Joy Williams
Knopf ($26)

by David Peak

Often the most memorable depictions of the world’s end—Michael Haneke’s film Time of the Wolf, Cormac McCarthy’s survivalist novel The Road, the surreal apocalyptic futures of Brian Evenson—offer no easy explanation of how things have come undone. More important is the mythmaking involved in filling in the blanks and what that might say about the stories themselves. Lately, it seems as if each day catalogs new catastrophes both natural and man-made. When apocalypse does arrive, many of us likely won’t recognize it for what it is. Perhaps it’s already here.

Joy Williams’s fifth novel, Harrow, begins with Lamb, a teenager whose mother believes she died as an infant and saw a realm beyond—“some frightful chaos of non-being that nevertheless contained an observable yet incomprehensible future to which we would all be subjected”—and that her experience of the afterlife has given her a unique vision that could benefit others. Hoping to nurture this gift, she enrolls Lamb in a boarding school for special students, “an old sanatorium surrounded by beetle-ravaged pines and staffed with nervous self-regard by arguably the cleverest minds in the country.”

From there, the plot points don’t matter as much as the way the story moves: in leaps and bounds, littering a trail of sparkling, wondrous detail in its wake. Lamb’s mother disappears while seeking spiritual awareness. In searching for her, Lamb finds her way to a motel in Florida, where a group of elderly extremists hatch plots, speak in cryptic dialogue, and ultimately seek to punish those responsible for the end of the world. “They did not consider themselves ‘terrorists,’ reserving that word for the bankers and builders, the industrial engineers, purveyors of war and the market, it goes without saying, the exterminators and excavators, the breeders and consumers of every stripe, those locusts of clattering, clacking hunger.”

With its erratic pacing, fractured narrative, and shifting point of view, Harrow demands close reading, and it thoroughly rewards those who put in the work. Williams expertly constructs vivid scenes rendered in rich, prismatic language. One particularly memorable moment involves a birthday party at a bowling alley, aptly named “Paradise Lanes,” where endless pitchers of martinis result in crackling, frenetic dialogue. When it comes to characters, Williams has a gift for distilling an entire novel’s worth of ideas into a handful of pages. Several seemingly minor characters are given rich and intriguing backstories.

In his essay “He Stuttered,” Gilles Deleuze wrote, “A great writer is always like a foreigner in the language which he expresses himself, even if this is his native tongue.” This principle can be seen perfectly in Williams, whose writing is frequently electric on the sentence level; language itself is often the object of focus in Harrow. There’s much talk of words and names, whether they’re the right ones or the wrong ones, whether things will be remembered as they were or as they could have been. It isn’t immediately clear that the titular word refers to the tool that breaks up the surface of soil; considering that characters often speak of purgatory and judgment, it could refer to the Harrowing of Hell, the time between Christ’s crucifixion and resurrection. Within the world of the book, however, it’s obvious that the symbolism goes beyond what a literal reader may assume: “Representations of the harrow are in all government facilities that remain and homes are encouraged to display the image as well. It started out as a bit of nostalgia but devolved into a sign of respect, of self-acknowledgment. No one gives thanks to it of course, just respect. It’s a unifying symbol. Says, We will not be overcome.”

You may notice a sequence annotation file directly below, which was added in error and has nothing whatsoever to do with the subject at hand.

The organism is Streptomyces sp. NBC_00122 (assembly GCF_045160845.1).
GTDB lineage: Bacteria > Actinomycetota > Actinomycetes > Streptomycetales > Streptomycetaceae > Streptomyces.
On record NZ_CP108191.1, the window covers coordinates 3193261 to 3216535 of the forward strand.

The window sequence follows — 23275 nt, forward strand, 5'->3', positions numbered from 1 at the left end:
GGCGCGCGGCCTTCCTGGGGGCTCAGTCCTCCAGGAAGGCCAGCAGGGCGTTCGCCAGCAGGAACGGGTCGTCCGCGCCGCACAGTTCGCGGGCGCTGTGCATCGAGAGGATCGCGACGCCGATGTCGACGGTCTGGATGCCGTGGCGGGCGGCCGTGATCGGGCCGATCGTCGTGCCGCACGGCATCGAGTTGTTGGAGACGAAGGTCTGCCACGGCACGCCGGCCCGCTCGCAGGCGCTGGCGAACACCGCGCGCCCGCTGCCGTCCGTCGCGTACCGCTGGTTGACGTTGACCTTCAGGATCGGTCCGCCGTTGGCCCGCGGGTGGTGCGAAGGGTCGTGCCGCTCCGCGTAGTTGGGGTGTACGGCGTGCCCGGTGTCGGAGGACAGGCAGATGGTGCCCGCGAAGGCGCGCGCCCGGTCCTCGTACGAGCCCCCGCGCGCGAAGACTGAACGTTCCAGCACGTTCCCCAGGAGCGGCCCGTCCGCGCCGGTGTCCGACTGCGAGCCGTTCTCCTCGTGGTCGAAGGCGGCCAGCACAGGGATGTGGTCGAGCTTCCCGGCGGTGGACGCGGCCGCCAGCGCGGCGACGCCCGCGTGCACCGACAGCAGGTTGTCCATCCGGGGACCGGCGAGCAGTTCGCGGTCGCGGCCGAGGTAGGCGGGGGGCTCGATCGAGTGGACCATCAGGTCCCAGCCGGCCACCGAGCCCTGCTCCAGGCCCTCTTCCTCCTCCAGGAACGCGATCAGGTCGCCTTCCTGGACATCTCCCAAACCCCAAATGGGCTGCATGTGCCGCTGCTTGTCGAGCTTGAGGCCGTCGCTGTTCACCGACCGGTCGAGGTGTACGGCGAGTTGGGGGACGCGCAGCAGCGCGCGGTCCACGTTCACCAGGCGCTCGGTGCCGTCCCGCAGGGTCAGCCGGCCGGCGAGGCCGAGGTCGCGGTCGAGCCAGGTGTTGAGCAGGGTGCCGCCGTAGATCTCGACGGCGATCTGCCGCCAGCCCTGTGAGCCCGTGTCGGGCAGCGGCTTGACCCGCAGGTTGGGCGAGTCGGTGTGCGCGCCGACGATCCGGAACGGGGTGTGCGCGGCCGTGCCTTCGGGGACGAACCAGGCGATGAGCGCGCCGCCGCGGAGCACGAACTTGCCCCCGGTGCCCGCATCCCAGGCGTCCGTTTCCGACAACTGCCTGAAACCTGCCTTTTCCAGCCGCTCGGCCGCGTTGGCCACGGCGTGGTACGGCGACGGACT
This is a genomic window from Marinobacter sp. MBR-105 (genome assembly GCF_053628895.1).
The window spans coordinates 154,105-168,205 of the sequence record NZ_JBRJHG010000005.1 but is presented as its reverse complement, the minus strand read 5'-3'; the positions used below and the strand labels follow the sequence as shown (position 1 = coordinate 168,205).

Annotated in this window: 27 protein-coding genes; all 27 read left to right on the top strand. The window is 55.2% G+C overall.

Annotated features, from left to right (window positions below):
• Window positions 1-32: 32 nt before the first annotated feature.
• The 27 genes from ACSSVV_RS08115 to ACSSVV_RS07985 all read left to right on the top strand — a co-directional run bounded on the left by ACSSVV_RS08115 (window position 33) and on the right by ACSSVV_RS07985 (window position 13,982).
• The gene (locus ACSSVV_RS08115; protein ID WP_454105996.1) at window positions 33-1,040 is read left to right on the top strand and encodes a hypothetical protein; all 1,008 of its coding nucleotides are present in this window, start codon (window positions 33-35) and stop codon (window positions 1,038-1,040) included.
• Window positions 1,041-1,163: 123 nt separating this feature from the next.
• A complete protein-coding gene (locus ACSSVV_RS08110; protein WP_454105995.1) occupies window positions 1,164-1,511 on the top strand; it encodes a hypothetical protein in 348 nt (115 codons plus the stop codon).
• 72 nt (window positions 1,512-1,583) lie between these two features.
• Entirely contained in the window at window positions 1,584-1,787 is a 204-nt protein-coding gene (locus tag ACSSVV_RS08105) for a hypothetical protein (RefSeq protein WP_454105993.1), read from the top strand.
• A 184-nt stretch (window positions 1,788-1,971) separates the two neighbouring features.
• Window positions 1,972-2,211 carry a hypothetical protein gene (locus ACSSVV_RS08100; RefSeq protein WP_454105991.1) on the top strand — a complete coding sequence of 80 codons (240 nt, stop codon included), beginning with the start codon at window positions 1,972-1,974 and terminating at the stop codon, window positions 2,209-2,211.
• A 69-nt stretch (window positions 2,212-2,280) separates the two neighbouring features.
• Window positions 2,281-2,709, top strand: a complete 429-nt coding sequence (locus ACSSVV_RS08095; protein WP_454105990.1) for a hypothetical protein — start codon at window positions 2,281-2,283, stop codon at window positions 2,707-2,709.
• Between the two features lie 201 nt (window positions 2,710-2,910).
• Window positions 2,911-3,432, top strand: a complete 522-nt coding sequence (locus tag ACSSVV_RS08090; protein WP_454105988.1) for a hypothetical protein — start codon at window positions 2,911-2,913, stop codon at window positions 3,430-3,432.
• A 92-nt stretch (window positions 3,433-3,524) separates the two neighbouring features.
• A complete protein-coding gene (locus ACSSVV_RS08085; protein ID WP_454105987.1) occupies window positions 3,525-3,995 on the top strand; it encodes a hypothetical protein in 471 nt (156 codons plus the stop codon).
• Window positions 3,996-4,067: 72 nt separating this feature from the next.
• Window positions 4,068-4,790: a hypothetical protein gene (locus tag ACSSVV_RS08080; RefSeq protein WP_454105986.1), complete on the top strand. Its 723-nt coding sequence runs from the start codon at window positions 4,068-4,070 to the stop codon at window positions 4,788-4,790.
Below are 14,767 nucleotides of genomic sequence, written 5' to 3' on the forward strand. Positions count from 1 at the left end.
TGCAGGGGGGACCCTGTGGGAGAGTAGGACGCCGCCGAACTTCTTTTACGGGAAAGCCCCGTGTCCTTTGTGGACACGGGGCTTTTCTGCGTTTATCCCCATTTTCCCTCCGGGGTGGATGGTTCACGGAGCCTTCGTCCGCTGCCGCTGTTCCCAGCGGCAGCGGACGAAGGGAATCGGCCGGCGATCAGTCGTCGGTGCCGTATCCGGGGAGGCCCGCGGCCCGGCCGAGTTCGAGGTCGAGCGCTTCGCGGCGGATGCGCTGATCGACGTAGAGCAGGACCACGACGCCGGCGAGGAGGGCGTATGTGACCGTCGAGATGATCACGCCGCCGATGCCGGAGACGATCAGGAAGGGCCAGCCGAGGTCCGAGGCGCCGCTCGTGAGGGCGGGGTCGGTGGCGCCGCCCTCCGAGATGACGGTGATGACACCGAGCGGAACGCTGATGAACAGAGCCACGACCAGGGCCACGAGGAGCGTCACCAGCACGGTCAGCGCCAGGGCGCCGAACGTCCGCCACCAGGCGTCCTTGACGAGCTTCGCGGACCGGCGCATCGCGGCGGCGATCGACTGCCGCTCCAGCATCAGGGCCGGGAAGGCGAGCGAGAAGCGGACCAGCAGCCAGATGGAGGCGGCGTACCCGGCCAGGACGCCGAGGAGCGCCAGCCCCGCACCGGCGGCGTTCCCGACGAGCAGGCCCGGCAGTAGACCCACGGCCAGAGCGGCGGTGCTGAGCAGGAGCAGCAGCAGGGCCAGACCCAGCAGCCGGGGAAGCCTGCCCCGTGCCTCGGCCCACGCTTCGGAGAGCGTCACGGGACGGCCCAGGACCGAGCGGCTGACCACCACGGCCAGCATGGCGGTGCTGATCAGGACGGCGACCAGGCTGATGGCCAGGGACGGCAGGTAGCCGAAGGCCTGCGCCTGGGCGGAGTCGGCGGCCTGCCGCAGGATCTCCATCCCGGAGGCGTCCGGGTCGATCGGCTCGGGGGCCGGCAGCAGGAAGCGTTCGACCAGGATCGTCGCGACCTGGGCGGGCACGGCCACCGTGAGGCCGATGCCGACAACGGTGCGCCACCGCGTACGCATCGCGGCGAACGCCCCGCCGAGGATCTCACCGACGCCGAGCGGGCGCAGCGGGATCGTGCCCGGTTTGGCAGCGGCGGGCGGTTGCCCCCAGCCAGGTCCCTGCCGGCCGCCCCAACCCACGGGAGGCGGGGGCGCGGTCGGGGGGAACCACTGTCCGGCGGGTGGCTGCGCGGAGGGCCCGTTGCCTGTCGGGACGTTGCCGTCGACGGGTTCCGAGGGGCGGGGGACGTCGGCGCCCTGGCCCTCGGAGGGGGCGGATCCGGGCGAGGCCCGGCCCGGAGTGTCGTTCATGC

In Harrow, it’s possible that the societal symbols and signs that replace reality, as Jean Baudrillard theorized, have paved the way to a new human experience, one that is still grasping for the language to explain itself. We know the words are out there to explain what is happening to us, if only we could find them and put them in the right order.

Perhaps the broken narratives and fever dreams that form so much of communication today truly do reflect the world we find ourselves in. They might even come to resemble a wildlife crossing beneath a highway, a place not fit for humans, and one whose purpose has been forever lost in Harrow. As Williams writes, “The tunnel had been part of an old mitigation effort. Mitigation. No one knew the meaning of the word now. Words died like everything else.”

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